Vogue Logo

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Vogue Logo
Vogue is the most famous fashion magazine in the world. It was first published in 1892 as a weekly newspaper and was taken over by Condé Nast Publishers in 1909. It is distributed in 23 countries and has about 11 million of subscribers.

Meaning and history

Vogue Logo history


Vogue maintains its position above the masses with singular old-fashioned sophistication. Vogue Magazine’s logo has advanced in recent years, but its look is still based on Didone font styles.
Didone fonts were developed by Firmin Didot, Giambattista Bodoni and Justus Erich Walbaum, whose iconic typefaces, Bodoni, Didot, and Walbaum, remain in use today.

1890s

Vogue launched in 1892 as a weekly title for New York high society. A title’s nameplate was not confined to a single typeface. Each issue featured a hand-lettered logo created by the illustrator hired to do the drawing, complimenting the cover’s style.

1900s

By 1909, Condé Nast purchased the magazine, and the cover art became more colorful, theatrical, and abstract. First class illustrators created poster-like images for the covers, working in the Art Deco and Jazz Age styles popular at the time.

1920s — 1930s

Hand drawn logos remained throughout the 20’s and 30’s. 1932 saw Vogue’s first color photographic cover, shot by Edward Steichen, with a logo rendered in a minimal set of thin white letters. In 1933 the logo is still something the designers play with. The logo styles are still extremely varied.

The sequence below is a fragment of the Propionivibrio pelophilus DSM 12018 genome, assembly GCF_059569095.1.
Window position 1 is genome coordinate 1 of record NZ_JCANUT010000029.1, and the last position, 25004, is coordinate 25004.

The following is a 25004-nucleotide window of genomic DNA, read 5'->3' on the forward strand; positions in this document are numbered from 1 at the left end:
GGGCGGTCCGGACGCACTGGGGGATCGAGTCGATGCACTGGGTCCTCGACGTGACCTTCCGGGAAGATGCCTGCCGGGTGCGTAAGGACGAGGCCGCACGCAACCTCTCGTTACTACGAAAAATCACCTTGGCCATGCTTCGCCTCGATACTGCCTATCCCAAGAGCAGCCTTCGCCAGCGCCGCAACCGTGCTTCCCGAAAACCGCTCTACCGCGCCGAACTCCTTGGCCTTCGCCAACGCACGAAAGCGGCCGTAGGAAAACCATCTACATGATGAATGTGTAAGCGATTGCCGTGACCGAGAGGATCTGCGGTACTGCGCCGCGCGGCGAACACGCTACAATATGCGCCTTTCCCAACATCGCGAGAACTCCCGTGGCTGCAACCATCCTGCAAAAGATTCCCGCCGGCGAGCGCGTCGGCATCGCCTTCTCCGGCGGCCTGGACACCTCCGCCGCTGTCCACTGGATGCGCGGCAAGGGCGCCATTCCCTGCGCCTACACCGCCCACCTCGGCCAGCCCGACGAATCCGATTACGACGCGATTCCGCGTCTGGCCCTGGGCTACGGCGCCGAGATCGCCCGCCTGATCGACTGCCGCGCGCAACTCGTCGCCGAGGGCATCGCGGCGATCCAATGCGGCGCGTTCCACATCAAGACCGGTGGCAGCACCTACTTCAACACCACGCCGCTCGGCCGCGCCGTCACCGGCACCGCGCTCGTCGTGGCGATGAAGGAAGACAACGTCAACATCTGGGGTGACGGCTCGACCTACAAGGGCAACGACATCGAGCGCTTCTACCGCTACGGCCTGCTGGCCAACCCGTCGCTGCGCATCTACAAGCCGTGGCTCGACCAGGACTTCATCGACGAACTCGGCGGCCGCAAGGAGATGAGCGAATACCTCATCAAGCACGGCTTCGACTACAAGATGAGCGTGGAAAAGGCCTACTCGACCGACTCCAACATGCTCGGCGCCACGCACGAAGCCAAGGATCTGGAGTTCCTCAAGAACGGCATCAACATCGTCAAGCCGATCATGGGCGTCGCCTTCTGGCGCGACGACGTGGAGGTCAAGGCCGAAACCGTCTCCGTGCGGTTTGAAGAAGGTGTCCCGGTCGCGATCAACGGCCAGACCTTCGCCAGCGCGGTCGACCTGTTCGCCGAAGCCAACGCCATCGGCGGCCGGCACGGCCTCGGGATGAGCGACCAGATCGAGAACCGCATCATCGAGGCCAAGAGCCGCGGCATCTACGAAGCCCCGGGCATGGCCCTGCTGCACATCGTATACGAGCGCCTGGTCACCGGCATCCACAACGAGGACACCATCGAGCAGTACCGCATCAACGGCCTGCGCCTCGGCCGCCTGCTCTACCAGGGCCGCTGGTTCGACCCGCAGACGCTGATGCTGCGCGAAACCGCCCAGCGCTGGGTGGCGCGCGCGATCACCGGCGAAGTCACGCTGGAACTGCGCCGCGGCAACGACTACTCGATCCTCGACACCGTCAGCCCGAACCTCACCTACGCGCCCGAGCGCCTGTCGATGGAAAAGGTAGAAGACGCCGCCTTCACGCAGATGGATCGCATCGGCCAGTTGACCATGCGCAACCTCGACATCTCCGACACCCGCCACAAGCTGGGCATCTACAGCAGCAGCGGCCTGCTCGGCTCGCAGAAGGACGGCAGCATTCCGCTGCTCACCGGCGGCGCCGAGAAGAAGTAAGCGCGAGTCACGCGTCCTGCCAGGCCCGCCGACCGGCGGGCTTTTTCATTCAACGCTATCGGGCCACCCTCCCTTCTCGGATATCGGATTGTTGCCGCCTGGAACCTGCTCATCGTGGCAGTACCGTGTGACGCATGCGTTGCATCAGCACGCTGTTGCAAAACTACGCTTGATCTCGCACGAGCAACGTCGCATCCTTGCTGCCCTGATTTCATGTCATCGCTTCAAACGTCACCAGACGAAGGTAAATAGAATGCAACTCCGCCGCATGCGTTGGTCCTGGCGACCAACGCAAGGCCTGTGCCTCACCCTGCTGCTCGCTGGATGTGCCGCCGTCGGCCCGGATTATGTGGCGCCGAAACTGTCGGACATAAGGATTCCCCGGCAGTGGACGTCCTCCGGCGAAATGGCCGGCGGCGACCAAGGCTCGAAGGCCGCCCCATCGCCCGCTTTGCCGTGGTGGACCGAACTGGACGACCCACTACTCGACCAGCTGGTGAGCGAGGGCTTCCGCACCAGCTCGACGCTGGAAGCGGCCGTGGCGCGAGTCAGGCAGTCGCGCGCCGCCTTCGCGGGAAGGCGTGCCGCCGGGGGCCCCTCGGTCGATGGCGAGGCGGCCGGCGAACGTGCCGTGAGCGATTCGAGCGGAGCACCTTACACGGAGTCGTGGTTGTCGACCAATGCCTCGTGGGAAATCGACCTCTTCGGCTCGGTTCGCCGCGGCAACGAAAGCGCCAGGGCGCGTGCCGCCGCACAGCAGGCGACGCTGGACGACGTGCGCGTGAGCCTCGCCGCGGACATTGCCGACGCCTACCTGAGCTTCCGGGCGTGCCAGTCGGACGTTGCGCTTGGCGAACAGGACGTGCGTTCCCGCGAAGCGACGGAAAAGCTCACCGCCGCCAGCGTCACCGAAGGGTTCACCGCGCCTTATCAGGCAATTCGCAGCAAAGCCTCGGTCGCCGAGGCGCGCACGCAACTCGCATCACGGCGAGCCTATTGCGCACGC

1940s

1947 — appearance of the Didot typeface, although in a taller, more condensed version. Vogue still went back and forth with logo typefaces, jumping from serif to sans-serif and back again, and still mixing in scripts along with illustrative, photographic letters.

 1950s

By 1955, the all uppercase Didot, named for the brothers Pierre and Firmin Didot (highly regarded printers, publishers, typeface designers, inventors and intellectuals working during the 18th and 19th centuries), settled onto the cover of Vogue as a permanent logo.
Current covers also make use of a custom sans-serif font called Vogue AG, created by Terminal Design for Vogue in 2004, which mixes elements of Futura and Avant Garde Gothic.